Asia's financial crisis is becoming the most significant event of the post-cold-war era. The economic growth that has taken Asian countries three decades to achieve has largely derailed in the past six months.
Asian leaders must understand there will be no secure recovery until there is political reform. Asians are confronting the difficult stage of economic development, where the uncertainties of political pluralism have to replace the limited certainties of authoritarianism.
Thailand has eased social tensions caused by the financial crisis through a change in government viewed by the Thai populace to be more transparent and accountable. The government under Prime Minister Chuan Leekpai is fully committed to political reform under Thailand's recently promulgated constitution, the most democratic in the nation's history.
Indonesia's political system isn't as flexible. President Suharto, in office for 30 years, hasn't allowed a succession process to develop that could precipitate a transition in government. Because of this, and because of his longevity, Suharto is the only person at this time who can enforce the tough fiscal reforms the International Monetary Fund requires.
The IMF packages for Thailand and Indonesia require cuts in government spending, high interest rates to defend their currencies, and tax hikes to curb consumption and raise government revenues. The IMF backtracked on an earlier demand for Indonesia to come up with a budget surplus equivalent to 1 percent of the country's GDP and now expects a 1 percent deficit.
The IMF has not shown any intention of backtracking on a similar demand for Thailand. A number of economists worry that if the financial crisis worsens, the conditions set in the bailout packages risk triggering a full-blown recession in Southeast Asia.
Is the IMF prescribing the right remedy for what ails the Thai and Indonesian economies? Since signing their respective agreements with the IMF, the Thai baht and Indonesian rupiah rapidly lost more than half their value.
And this is making it far more costly for Thai and Indonesian companies to repay crushing debts. All but 22 of the 282 companies listed in the Jakarta Stock Exchange are reckoned to be technically bankrupt. Consequently, 1 million Thais are expected to lose their jobs in 1998 and millions more in Indonesia. How Thailand and Indonesia deal with the severe social consequences caused by massive layoffs may be their governments' greatest challenge.
While changes to the IMF's conditions should be carefully considered, such change should not undermine the credibility of the whole program. The Chuan government has permanently shut down 56 insolvent finance companies, placed a strict timetable on solvent banks to recapitalize, opened the banking industry to foreign investment, and cut government spending by 20 percent, with more cuts to follow.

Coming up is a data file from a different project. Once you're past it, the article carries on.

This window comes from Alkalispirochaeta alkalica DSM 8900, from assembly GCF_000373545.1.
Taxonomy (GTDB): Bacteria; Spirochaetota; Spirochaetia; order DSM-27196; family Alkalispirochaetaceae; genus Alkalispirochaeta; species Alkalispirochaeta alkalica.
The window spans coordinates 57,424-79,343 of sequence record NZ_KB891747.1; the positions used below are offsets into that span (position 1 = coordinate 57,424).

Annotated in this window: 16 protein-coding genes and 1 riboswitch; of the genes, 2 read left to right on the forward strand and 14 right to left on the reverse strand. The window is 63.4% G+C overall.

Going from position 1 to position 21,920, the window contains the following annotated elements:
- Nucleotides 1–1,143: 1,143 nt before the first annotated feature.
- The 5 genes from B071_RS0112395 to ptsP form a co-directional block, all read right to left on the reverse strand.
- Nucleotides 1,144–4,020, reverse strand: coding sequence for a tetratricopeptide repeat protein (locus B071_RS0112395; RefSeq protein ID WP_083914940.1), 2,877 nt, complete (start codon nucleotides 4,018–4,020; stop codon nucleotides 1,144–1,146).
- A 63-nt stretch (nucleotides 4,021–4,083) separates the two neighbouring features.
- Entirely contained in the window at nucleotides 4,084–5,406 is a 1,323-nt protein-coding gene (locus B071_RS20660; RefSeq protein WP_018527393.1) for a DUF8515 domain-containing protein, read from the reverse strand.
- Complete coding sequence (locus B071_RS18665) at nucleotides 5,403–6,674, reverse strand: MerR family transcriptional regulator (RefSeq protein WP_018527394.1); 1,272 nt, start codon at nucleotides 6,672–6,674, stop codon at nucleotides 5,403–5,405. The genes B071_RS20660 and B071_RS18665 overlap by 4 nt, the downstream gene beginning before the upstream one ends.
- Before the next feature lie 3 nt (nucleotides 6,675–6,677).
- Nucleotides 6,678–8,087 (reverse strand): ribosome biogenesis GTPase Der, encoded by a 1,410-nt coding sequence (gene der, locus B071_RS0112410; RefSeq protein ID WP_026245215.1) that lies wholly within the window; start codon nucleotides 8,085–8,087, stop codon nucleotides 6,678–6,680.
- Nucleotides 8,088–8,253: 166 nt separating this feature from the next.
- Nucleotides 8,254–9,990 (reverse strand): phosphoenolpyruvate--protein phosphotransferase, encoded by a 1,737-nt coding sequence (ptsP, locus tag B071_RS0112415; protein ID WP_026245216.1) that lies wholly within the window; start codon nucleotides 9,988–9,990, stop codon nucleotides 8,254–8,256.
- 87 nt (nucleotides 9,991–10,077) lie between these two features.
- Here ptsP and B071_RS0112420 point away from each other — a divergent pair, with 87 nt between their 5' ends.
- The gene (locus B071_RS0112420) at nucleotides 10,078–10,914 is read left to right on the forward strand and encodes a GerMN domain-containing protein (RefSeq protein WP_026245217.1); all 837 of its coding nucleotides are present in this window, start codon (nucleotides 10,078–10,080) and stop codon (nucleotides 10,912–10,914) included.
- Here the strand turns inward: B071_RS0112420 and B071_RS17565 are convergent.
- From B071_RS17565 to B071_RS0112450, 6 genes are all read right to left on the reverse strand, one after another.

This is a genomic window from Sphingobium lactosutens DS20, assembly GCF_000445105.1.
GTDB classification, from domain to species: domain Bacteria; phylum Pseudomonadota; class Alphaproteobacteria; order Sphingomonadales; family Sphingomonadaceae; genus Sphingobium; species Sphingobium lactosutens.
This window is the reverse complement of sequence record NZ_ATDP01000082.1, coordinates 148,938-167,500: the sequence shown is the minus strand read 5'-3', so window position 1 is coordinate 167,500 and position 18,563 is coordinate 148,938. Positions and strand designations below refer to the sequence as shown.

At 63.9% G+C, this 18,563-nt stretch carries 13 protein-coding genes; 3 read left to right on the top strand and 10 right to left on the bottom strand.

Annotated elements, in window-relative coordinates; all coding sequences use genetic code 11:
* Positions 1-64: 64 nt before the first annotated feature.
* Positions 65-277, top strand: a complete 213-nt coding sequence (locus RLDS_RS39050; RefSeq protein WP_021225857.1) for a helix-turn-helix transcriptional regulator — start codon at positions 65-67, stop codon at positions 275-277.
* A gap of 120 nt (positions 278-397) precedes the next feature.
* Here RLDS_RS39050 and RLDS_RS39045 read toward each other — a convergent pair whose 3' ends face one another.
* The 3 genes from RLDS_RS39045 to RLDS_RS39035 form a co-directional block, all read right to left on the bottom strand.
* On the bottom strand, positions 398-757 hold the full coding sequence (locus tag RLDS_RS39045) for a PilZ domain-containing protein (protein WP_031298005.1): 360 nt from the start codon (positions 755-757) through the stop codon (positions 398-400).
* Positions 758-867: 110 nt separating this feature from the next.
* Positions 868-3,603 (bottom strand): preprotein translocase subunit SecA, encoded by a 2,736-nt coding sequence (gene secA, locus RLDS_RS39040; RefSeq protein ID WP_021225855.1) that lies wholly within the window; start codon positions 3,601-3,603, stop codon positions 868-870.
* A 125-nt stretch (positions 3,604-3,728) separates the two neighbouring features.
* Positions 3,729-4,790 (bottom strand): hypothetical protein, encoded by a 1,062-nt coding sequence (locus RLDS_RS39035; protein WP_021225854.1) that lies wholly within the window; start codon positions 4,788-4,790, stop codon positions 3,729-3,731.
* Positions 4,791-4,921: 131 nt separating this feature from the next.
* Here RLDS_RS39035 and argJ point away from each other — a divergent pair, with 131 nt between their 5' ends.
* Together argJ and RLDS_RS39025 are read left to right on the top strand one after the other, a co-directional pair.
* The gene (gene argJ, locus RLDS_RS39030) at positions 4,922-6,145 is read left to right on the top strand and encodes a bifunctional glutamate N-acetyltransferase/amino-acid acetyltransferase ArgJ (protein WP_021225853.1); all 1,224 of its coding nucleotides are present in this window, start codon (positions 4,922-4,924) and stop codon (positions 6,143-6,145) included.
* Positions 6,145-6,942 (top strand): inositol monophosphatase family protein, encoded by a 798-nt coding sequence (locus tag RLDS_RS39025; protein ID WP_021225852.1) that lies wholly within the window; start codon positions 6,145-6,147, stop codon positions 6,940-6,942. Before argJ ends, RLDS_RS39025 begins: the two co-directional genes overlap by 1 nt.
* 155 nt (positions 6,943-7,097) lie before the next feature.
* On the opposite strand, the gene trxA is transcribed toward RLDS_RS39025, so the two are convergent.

The IMF assumed the crisis would be confined to Thailand and that the baht would stabilize at a rate of about 32 to the dollar; it now is trading at 55 to the dollar. This huge difference makes it far more expensive for Thais to pay their $92 billion foreign debt.
In Indonesia, the budget released Jan. 6 blatantly defied IMF conditions that the government had previously agreed to. On Jan. 15, after a turbulent week that saw the rupiah plunge to more than 10,000 to the dollar and the panic-buying of food, Suharto signed a letter of intent with the IMF, committing to reforms that will eliminate subsidies, break up monopolies, and delay or cancel major infrastructure projects - many owned and operated by Suharto's family and friends.
The IMF efforts are steps in the right direction, but they don't address the issue of loan defaults by Indonesian companies. Banks can do little but work out better repayment terms because Indonesia's bankruptcy laws make it difficult for creditors to seize assets. Consequently, mounting debt will make it hard for the private sector to secure liquidity, which could further undermine the value of the rupiah.
The IMF thus finds itself in a precarious position. Relaxing conditions gives implicit approval to Indonesia's lack of commitment to policy reform. But failure to relax conditions could increase the risk of the nation going bankrupt. The IMF's test will be how to keep Indonesia out of bankruptcy while getting the government to take more strident measures toward adopting reforms.
Reform in Thailand and Indonesia will require strong, stable institutions that are transparent, accountable, and predicated on the rule of law. For a country to prosper in the post-industrial information age, it must become more open and democratic, where citizens have a voice on how their leaders should govern. And policies must enable the average citizen to have the chance to earn a slice of the country's economic pie. Thais and Indonesians are demanding no less; their governments must be responsive.
* John J. Brandon is a Southeast Asia specialist for The Asia Foundation. The views expressed here are his own.